Representing SA at the African Spelling Bee

A young learner from Liwa Primary School in Nyanga, one of Cape Town’s townships with a troubling past and few resources today, is showing the world that a person’s background doesn’t define their future.

Unamandla Mqaleni represented her country, school and community at the African Spelling Bee in Uganda this week where 18 countries and 108 spelling champions competed.

Mentor and teacher Andrew Gumindoga accompanied her to the competition and describes her performance as extraordinary. Rising above the difficult circumstances in her community, Unamandla competed with excellence and made it all the way through to the competition’s second round.

The day after she returned from the competition, Mr Gumindoga overheard her telling her fellow learners at Liwa Primary School, that their background doesn’t determine their ability and if they always work hard, they can do it.

Learner and teacher ascribe her success in large part to the Growsmart literacy competition – both were part of the team that won the prestigious Growsmart title in the Western Cape province in 2018. Liwa Primary has been participating in the Growsmart educational programme since Growsmart’s inception a decade ago.

Growsmart is a keenly-contested annual competition, was started and funded by Growthpoint Properties and fully supported by the Western Cape Education Department. It helps the learners and schools that need it most to boost Literacy, Story writing, Mathematics, Science and Debating in, and takes place at a level where it can have the biggest impact, in Grades 4, 5 and 6.

It has grown to include the above-mentioned competitions and as of next year, intends to add Entrepreneurship to the Western Cape competition offerings. Two years ago, Growsmart expanded into the Eastern Cape and next year, the competition intends to launch in Limpopo.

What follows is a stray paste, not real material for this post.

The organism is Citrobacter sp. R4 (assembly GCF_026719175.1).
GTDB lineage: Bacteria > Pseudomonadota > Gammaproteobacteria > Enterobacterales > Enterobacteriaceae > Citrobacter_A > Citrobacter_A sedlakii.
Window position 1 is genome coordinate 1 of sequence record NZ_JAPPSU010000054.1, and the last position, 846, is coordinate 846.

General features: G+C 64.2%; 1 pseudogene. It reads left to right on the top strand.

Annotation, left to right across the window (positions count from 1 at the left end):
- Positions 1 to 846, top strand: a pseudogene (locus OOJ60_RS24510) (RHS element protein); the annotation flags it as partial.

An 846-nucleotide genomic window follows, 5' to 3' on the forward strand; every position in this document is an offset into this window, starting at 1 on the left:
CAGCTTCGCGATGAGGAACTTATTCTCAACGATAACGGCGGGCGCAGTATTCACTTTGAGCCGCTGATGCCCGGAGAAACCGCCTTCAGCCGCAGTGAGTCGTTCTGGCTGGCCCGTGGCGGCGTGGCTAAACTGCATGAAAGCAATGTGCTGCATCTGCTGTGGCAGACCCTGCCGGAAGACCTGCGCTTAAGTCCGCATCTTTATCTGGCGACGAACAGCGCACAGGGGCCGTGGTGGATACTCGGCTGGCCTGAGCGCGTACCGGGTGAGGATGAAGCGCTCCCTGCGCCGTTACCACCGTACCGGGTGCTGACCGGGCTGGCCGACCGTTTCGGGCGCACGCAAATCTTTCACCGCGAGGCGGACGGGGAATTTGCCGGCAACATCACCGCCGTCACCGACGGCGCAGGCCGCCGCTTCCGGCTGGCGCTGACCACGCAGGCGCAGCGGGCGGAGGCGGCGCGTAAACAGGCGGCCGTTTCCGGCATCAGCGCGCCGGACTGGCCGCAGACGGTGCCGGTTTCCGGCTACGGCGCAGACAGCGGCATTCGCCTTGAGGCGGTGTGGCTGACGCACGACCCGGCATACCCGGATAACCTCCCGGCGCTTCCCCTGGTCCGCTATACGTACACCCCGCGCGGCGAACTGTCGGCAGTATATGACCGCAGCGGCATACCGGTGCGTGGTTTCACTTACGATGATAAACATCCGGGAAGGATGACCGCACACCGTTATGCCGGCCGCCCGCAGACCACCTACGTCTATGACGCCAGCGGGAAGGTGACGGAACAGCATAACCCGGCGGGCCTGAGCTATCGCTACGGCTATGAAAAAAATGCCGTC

It is no secret that South African schools continue to face major challenges in Literacy, Mathematics and Science. The size of this massive challenge is clear in the alarming statistics, which place South Africa troublingly low on national and international benchmarks in all three areas.

Since inception it has more than doubled its reach from 80 to 160 schools in the Western Cape and the Growsmart newspapers have been distributed to over 70,000 children.

Mr Gumindoga explains that while he put Unamandla through her spelling paces in preparation for the continental spelling battle, Growsmart had already ensured that she was very well equipped. “In fact, a spelling bee covers only one of the three levels of literacy training emphasised in Growsmart, which includes spelling, defining and using a word correctly,’ says Mr Gumindoga. “This prepared Unamandla well and has created and important stepping stone for her. She is also very talented and hardworking. Unamandla was exceptionally brave. She presented with such grace. We are incredibly proud of her.”

Growthpoint Properties’ regional general manager Jewel Harris explains that the Growsmart competition is designed to boost their school performance, but also to change lives.

“Growsmart helps children gain exposure on bigger platforms and really launches them to greater things. It is a platform to excel. This is exactly what Unamandla has done, and we congratulate her on all her hard work and this wonderful achievement.”

Jewel Harris, Growthpoint Properties’ regional general manager

Growsmart was approached to enter an alumni into the 4th African National Spelling Bee, and facilitated sponsorship for Unamandla and Mr Gumindoga to attend along with young spelling champs from counties including Benin, Botswana, Ethiopia, Gambia, Ghana, Kenya, Lesotho, Liberia, Malawi, Nigeria, Rwanda, Sierra Leon, South Africa, Tanzania, Tunisia, Uganda, Zambia and Zimbabwe.

Mr Gumindoga says, “I want to thank you guys for the opportunity, we salute you guys.” He also learned for the trip, and notes with interest how many of the young competitors would ask judges for the origin of a word before trying to spell it. “English is made up of words from many other languages. Knowing a few basic spelling rules from Latin, German, Greek and other common source languages goes a big way in helping youngsters to spell. As educators and teachers in South Africa it is important for us to ensure our learners are literate in English. Even at the African Spelling Bee, this was the common language of communication between the different nations.”

Based on this experience, Growsmart is exploring way to incorporate an opportunity to compete in the African Spelling Bee for the top spellers in its programme in the future.

“This would provide yet another Growsmart space to inspire, boost confidence and create positive experiences that will subsequently translate into courageous and passionate future leaders,” says Harris.

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